If you were expecting to be the guest of a live-action retelling of Beauty and the Beast, sorry, Belle isn't that movie"”but I guess you could write a musical about confusing both movies. And while it's not a retelling of the classic fairy tale, it creates one from history about a young woman who's seen by many as both a beauty and a beast. Who's ready to sing about that?!
Gugu Mbatha-Raw plays Dido Elizabeth Belle (say both names ten times fast"”but backwards), the illegitimate mixed-raced daughter of British royal navy officer Sir John Lindsay. The film examines Belle's life in luxury that also had its slums, mainly: society's reaction to her dark skin.
That's right, America! We're not the only country that had racist roots. Early on, I thought the film would be boring because I didn't want another surface-level message of, "Yeah, racism sucks." Or in this case, "Um, yeah, British racism sucks, mate." I wanted to see if the movie would go deeper than that. Whether the film actually does is up for debate, but I think the film wants to be multi-layered by tackling other topical issues like class, femininity, family, poofy clothes, wigs and love. And while it aims to address the historical context of Belle's situation and her deep internal issues with who she was, at times, the filmmakers seem afraid to let the story be what it truly is (and marketed to be): Pride and Prejudice"”interracial love edition!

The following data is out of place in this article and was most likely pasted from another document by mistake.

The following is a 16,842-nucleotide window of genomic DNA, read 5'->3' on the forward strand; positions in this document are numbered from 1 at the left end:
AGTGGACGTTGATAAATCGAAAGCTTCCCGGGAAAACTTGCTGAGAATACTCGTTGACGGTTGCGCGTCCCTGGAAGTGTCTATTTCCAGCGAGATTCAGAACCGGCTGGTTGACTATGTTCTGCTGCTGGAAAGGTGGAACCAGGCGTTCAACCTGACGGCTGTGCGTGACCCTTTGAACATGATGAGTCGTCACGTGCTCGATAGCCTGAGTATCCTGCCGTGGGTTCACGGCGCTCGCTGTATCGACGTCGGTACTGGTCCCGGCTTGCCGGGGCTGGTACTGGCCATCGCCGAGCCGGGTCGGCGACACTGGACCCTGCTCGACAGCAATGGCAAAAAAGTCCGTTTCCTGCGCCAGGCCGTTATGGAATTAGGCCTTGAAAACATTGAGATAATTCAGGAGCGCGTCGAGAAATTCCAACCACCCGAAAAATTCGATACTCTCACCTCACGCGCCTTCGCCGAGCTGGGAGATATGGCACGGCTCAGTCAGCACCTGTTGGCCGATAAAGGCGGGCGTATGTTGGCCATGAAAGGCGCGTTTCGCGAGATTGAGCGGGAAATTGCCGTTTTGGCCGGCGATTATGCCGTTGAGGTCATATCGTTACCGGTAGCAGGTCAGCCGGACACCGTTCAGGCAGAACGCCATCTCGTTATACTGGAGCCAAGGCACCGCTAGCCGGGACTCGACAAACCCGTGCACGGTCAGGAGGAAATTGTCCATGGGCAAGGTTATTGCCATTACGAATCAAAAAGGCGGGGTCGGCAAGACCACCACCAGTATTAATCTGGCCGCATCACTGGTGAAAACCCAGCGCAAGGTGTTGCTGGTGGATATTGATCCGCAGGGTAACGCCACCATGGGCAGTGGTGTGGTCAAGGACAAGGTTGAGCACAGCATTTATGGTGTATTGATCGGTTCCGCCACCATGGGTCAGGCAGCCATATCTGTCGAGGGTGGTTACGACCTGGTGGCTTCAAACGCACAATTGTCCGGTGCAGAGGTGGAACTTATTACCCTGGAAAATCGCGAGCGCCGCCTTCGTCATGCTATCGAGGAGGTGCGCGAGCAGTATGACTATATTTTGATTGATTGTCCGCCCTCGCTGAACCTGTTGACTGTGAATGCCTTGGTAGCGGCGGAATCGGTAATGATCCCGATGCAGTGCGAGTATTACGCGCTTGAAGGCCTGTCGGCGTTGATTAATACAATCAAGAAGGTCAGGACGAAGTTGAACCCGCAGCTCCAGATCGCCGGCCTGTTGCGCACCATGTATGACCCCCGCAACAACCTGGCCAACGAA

I'm glad the film attempts to give a historical frame of Belle's era"”most notably, her connection with the landmark trial of a slaveship fiasco (The Zong Case). But it only brings conflict to a love story that didn't hook me. Here, the romance is built by the historical but typical on-screen courtship formalities we've seen in other period dramas"”but more importantly, they lack engaging romantic sequences.
Just go a little Quentin Tarantino and make up a story about an interracial romance in the 18th century. Throw in some dragons and a few magic carpet rides; make it a sweeping epic! But if you go non-fiction, it shouldn't feel as contrived as it did, especially when it has a message that's about being boundless. It tries to share a story about the flaws we have that go skin deep and beyond, but those flaws and complications are almost nowhere to be seen in certain characters like Dido's potential love interest John Davinier. (Just "˜cause he ain't racist doesn't mean he ain't flawed elsewhere).
It's as if the filmmakers thought, "If this were not based on a true story and were just "˜inspired by a true story', a simple but well told 18th century interracial romance would come off as a gimmick." But if a story like that has never seen the big screen when we've had like, twelve million Jane Eyre re-dos, how could it be one? Regardless of whether or not you like historical dramas or period romances, Belle has elements of why you should see it. On the surface, it's solidly acted, directed and produced. But while the film's content and message that's displayed cinematically isn't always engrossing, its overall quality of production is better than what usually breaks the mold.